I’m fed up with the corona virus lockdown, I’m tired of being told I should stay at home and ‘stay safe’. I am old and cannot be safe, death will come before long whatever I do. ‘Staying safe’ narrows my life and weakens me physically and mentally, hastening the decrepitude that will make life miserable and death welcome. 

Having a rant brings little comfort though, I need to escape. No one can ground the flights of the imagination so I’m off to explore the jungles of the Malaysian Archipelago with Alfred Russel Wallace (1823 -1913). I’ve no images of this expedition so here’s a photo taken in the nearest approach to a jungle in the suburbs of Barry: the Nature Reserve opposite the Cwmtalwg Pub on Severn Avenue.

A woodpigeon in an ash tree

When he was a land surveyor in Neath, South Wales, Wallace became interested in natural history. Later he travelled to the Amazon collecting and preserving insects, birds and other animals to sell to universities, museums, zoos and private collectors. His ship was wrecked on the way home but, nothing daunted, in 1858 he’s voyaging around the tropical islands of Indonesia collecting exotic species, including a pet baby orangutan which he observes carefully, comparing its development with that of human babies.

As he explored the world Wallace wondered how species came to be so different and yet sometimes so similar. He thought it likely that plants and animals had evolved but no one had yet explained how this might happen. Wallace had exchanged letters on the subject with Charles Darwin who was studying inheritance in pigeons . Both men had been influenced by An Essay on the Principles of Population by Thomas Malthus which discussed how human population growth was naturally limited by famine and disease. 

The idea that natural selection could be the mechanism of evolution came to Wallace when he was ill with malarial fever. When he recovered he sent a letter to Darwin which changed both men’s lives.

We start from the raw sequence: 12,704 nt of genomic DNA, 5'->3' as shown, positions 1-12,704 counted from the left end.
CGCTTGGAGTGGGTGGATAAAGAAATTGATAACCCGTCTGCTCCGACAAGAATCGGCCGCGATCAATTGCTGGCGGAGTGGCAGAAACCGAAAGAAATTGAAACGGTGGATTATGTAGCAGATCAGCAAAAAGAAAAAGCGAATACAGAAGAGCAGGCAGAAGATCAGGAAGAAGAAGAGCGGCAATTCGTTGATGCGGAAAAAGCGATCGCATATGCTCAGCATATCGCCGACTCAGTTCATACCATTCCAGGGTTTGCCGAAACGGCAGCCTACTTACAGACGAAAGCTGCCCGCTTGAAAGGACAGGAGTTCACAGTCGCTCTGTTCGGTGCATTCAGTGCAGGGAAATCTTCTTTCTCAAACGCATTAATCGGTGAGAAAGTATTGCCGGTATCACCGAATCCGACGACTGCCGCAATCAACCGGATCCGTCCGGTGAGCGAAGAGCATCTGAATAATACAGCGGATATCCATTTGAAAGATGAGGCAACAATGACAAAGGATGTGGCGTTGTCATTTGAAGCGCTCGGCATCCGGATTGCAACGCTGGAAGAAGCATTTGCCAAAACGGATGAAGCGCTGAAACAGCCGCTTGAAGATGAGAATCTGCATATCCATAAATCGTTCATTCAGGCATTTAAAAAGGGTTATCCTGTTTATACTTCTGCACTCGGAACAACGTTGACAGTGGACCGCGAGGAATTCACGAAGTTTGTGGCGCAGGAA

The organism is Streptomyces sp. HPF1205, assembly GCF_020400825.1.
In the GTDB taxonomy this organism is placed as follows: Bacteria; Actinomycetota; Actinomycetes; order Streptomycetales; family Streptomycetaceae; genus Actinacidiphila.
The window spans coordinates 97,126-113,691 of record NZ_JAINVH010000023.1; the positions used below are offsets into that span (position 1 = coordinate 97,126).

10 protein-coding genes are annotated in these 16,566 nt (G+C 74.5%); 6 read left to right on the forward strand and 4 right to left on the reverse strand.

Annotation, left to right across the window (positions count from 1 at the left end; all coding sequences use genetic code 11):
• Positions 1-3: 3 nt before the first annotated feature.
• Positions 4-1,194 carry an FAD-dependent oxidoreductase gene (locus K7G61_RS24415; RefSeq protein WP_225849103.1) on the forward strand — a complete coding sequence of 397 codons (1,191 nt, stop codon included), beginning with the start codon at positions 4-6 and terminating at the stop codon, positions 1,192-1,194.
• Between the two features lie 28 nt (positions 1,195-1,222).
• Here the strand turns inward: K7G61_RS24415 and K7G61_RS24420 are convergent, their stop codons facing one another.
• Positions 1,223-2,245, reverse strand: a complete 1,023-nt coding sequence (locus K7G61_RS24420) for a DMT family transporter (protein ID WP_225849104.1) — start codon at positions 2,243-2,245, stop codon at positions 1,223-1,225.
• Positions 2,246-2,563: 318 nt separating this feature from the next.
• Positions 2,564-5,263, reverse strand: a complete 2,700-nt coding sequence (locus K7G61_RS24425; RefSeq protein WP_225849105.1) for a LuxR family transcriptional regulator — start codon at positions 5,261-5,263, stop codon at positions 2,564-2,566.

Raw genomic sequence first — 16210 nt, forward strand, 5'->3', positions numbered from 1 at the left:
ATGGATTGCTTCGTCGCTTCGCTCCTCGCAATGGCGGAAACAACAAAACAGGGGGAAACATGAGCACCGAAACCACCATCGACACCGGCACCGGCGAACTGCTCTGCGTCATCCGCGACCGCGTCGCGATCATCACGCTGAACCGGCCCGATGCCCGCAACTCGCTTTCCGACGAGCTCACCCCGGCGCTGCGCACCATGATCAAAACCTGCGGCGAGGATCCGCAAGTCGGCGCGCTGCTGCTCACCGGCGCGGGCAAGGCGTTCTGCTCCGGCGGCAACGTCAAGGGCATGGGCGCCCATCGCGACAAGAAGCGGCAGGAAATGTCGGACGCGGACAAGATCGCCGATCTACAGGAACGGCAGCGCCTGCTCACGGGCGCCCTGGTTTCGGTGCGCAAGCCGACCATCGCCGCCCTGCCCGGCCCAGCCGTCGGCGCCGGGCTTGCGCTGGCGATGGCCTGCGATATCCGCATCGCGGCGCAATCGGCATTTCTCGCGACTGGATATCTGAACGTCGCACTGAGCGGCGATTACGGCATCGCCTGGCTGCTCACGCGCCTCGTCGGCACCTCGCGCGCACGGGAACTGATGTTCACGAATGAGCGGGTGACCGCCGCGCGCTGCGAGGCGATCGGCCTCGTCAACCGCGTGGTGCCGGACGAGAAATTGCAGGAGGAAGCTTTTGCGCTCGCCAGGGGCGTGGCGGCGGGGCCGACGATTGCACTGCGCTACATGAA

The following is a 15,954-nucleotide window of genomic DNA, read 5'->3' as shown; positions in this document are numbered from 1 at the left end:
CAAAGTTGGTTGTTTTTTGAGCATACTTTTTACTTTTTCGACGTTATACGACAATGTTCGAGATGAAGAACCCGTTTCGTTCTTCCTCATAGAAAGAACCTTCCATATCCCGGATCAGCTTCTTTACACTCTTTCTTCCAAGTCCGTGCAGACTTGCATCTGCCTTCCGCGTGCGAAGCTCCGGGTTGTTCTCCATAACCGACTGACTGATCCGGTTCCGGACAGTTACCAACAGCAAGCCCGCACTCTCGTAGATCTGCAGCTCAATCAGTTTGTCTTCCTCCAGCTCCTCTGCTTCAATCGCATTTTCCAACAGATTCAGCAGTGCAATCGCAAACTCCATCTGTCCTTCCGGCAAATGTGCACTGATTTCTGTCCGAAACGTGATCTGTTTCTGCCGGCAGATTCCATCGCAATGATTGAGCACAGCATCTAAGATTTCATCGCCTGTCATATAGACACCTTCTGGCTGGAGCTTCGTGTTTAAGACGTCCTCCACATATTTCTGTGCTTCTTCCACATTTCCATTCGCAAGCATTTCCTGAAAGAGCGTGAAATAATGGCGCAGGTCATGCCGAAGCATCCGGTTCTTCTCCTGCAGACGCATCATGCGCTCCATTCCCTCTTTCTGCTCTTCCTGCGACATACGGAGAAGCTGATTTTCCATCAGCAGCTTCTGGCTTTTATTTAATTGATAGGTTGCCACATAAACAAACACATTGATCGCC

In the poem I imagine how the confused images of a feverish delirium might have helped Wallace to see the world in a new way.

          In delirium the jungle muttered 
howled and shrieked in a cacophony 
of uncanny sounds, I couldn’t make sense of it. 
I heard the wawk wawk, wok wok of the birds 
of paradise, and recognised the raucous calls 
of the mias, orang-utans, men of the woods, 
striding above me through the trees.
           My baby mias, my little pet, 
eyes full of childish fear, clung close to me, 
her soft red fur against my neck,
and all around the jungle called.
           I saw a nest of little birds, 
scarlet mouths squawking with hunger,
but no parent came, only the dragon bird
of frantic nightmares, the winged beast, 
the Malthus bird. In the valley of Neath
I’d lived in its shadow as it snatched
the ragged children with bone thin legs. 
Now its suffocating breath 
stank in my nostrils, my baby mias was torn 
from me but I escaped into an English garden. 
           I found Mr Darwin 
cooing softly to his pigeons. ‘Look,’ he said,
‘at my collection of domestic doves, 
varieties bred and culled for different features:
carriers, pouters, fantails, Jacobins, 
I’m almost ready to harness them.’ 
‘How far will they take you?’ I asked. 
‘Around the world I hope,’ he said, 
later, not now, it takes time to select 
the birds who can fly through a hullabaloo.’ 
           In the jungle the flurry 
of terrible wings split the heavy canopy. 
In a crazy streak of sun-light I saw
the unsettling faces of monkeys and apes
as they struggled to survive, I saw the leopards 
change their spots, I saw every species that reels
though the ravenous world shift into a new shape. 
In a seminal dawn everything began 
to sing a new song, to flaunt a new body,
to give birth to a new jungle.
           When the delirium had flown 
           my fevered visions
           cooled and condensed into lines of ink
           which I sent to Mr Darwin.

Wallace was interested in many subjects: natural history, anthropology, biogeography, architecture, socialism, spiritualism and whether there was life on Mars. Explore his remarkable life and work at

Anne Bryan

One thought on “IN A FEVER”

  1. Thanks Anne. Really enjoyed learning about Alfred Russel Wallace. Very interesting with the links as well. Great to have a different topic to enjoy as a change from coronovirus. Love your poem too with details of his life interwoven with Darwin.

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